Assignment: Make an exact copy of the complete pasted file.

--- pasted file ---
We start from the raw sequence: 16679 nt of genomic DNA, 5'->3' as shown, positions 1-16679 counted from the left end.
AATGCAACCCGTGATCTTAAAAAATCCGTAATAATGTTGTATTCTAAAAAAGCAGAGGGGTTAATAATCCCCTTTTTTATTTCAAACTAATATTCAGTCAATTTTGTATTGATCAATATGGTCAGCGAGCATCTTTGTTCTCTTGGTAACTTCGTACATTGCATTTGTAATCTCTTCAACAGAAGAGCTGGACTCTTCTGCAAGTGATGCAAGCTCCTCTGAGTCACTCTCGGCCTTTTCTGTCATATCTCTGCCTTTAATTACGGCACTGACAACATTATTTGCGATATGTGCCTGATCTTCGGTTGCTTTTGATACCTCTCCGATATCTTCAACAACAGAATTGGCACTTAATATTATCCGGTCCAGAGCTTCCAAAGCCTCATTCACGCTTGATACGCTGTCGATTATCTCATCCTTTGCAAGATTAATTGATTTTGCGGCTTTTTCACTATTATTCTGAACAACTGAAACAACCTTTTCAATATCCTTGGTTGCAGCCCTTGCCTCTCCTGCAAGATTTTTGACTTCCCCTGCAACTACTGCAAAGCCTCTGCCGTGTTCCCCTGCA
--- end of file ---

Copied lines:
We start from the raw sequence: 16679 nt of genomic DNA, 5'->3' as shown, positions 1-16679 counted from the left end.
AATGCAACCCGTGATCTTAAAAAATCCGTAATAATGTTGTATTCTAAAAAAGCAGAGGGGTTAATAATCCCCTTTTTTATTTCAAACTAATATTCAGTCAATTTTGTATTGATCAATATGGTCAGCGAGCATCTTTGTTCTCTTGGTAACTTCGTACATTGCATTTGTAATCTCTTCAACAGAAGAGCTGGACTCTTCTGCAAGTGATGCAAGCTCCTCTGAGTCACTCTCGGCCTTTTCTGTCATATCTCTGCCTTTAATTACGGCACTGACAACATTATTTGCGATATGTGCCTGATCTTCGGTTGCTTTTGATACCTCTCCGATATCTTCAACAACAGAATTGGCACTTAATATTATCCGGTCCAGAGCTTCCAAAGCCTCATTCACGCTTGATACGCTGTCGATTATCTCATCCTTTGCAAGATTAATTGATTTTGCGGCTTTTTCACTATTATTCTGAACAACTGAAACAACCTTTTCAATATCCTTGGTTGCAGCCCTTGCCTCTCCTGCAAGATTTTTGACTTCCCCTGCAACTACTGCAAAGCCTCTGCCGTGTTCCCCTGCA